More than three-fourth (78%) of the women were married at adolescent age (below 20 years). More than two-fifth of them (44%) had no education. More than a third of the women (34%) were from Janajati followed by Brahmin/Chhetri (31%). Nearly a third of the women (30%) had two children while more than a fifth of them (23%) had one child. Majority of the sampled women (87%) believed Hindu religion which is slightly higher than national average (81%). It is notable that more than two-fifth of the women (42%) had no autonomy in making decisions regarding their health care. Almost two-fifth of the women (39%) each resided in rural area and were jobless (not currently working). A half of the women (50%) were engaged in agriculture whereas nearly a third of them (30%) didn't work. Nearly two in five women (37%) were poor. Nearly a half of the women (47%) had no exposure to radio while almost a third of them (32%) had no exposure to TV (Table 1).
Table 1: Background characteristics of married women who have ever given birth.
Result from Bivariate Analysis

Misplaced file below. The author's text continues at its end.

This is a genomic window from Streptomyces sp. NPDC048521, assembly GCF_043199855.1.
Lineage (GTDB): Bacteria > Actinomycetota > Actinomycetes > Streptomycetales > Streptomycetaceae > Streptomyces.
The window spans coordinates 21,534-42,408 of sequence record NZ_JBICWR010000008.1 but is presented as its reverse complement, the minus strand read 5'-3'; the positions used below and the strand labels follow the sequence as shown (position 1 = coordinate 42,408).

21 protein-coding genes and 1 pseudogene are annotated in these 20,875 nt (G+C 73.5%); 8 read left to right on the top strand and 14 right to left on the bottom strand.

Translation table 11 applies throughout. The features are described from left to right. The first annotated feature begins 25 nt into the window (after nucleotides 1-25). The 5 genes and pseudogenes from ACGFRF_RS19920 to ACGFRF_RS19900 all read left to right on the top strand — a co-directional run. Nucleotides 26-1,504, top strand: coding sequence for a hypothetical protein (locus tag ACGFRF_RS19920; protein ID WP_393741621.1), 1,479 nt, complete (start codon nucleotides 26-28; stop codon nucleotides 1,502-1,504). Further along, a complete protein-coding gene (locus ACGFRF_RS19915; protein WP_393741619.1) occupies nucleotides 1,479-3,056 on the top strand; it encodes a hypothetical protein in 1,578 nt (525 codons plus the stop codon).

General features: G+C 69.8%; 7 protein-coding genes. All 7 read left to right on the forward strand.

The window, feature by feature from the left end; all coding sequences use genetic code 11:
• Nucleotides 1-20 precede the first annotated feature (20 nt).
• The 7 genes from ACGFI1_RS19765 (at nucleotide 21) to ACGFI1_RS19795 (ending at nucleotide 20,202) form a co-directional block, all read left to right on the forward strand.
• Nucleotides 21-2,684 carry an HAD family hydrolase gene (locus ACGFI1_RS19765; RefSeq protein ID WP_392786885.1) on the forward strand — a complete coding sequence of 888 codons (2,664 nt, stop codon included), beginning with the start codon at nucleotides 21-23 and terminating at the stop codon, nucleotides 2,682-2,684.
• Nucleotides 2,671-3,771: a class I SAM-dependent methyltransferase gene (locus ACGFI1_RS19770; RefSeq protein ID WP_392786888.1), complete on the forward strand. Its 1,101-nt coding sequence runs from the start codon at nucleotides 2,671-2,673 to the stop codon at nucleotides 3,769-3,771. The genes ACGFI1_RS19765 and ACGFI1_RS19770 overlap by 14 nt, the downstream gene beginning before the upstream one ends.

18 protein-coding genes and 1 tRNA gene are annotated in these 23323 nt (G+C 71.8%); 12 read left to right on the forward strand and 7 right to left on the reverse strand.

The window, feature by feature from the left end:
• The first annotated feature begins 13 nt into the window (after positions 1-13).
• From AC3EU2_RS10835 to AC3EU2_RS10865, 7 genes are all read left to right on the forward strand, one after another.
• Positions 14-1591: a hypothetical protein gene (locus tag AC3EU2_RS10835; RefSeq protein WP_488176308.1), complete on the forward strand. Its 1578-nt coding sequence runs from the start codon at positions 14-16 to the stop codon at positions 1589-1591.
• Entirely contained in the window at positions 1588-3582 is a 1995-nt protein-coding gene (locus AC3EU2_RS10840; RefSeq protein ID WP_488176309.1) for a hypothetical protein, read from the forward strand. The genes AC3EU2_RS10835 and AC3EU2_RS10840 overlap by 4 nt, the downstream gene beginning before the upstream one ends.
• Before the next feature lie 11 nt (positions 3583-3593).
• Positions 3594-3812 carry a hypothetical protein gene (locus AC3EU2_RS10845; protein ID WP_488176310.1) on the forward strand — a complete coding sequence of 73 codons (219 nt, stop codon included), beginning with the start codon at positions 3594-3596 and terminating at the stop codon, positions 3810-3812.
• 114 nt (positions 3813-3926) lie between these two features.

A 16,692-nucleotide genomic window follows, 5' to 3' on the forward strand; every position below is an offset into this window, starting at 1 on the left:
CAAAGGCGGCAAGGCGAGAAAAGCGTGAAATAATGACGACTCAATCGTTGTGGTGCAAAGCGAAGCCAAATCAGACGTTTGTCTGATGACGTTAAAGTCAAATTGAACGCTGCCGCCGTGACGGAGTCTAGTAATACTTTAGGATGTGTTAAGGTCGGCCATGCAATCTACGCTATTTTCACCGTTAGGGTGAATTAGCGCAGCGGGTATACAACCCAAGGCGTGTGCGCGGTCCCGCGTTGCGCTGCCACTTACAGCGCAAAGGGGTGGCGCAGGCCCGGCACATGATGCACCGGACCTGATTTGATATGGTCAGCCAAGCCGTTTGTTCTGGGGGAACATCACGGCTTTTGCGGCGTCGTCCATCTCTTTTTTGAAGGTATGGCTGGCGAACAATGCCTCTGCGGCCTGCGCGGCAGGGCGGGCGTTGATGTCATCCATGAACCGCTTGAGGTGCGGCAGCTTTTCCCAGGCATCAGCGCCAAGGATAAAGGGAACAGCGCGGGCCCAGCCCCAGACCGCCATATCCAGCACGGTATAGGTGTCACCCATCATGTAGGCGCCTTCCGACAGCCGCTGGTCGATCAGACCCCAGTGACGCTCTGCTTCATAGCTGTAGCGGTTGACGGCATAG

Bivariate analysis showed that age at marriage, age group, education, ethnicity, total number of children, autonomy in own health care related decision making, place of residence, occupation, wealth index, exposure to radio and TV had significant association with the experience of child death. It is found that age at marriage has inverse relation with experience of child death among the mothers. A significantly higher percentage of women who got married at an age of 15 years or below (24%) compared to 20 years or above (9%) had experienced child death. Similarly, a significantly higher percentage of women aged 35 years or above (25%), women who had no education (27%), women who belonged to Dalit ethnicity (21%) and who had four or more children (56%) had experienced child death. Likewise, a significantly higher percentage of women who had no autonomy in their own health's decision making (17%), who resided in rural area (21%), who were involved in agriculture (20%), who were poor (22%), who didn't have exposure to radio (19%) and TV (24%) had experienced child death (Table 2).
Table 2: Background characteristics of mother’s who have at least one child birth within five year preceding the survey by experience of child death.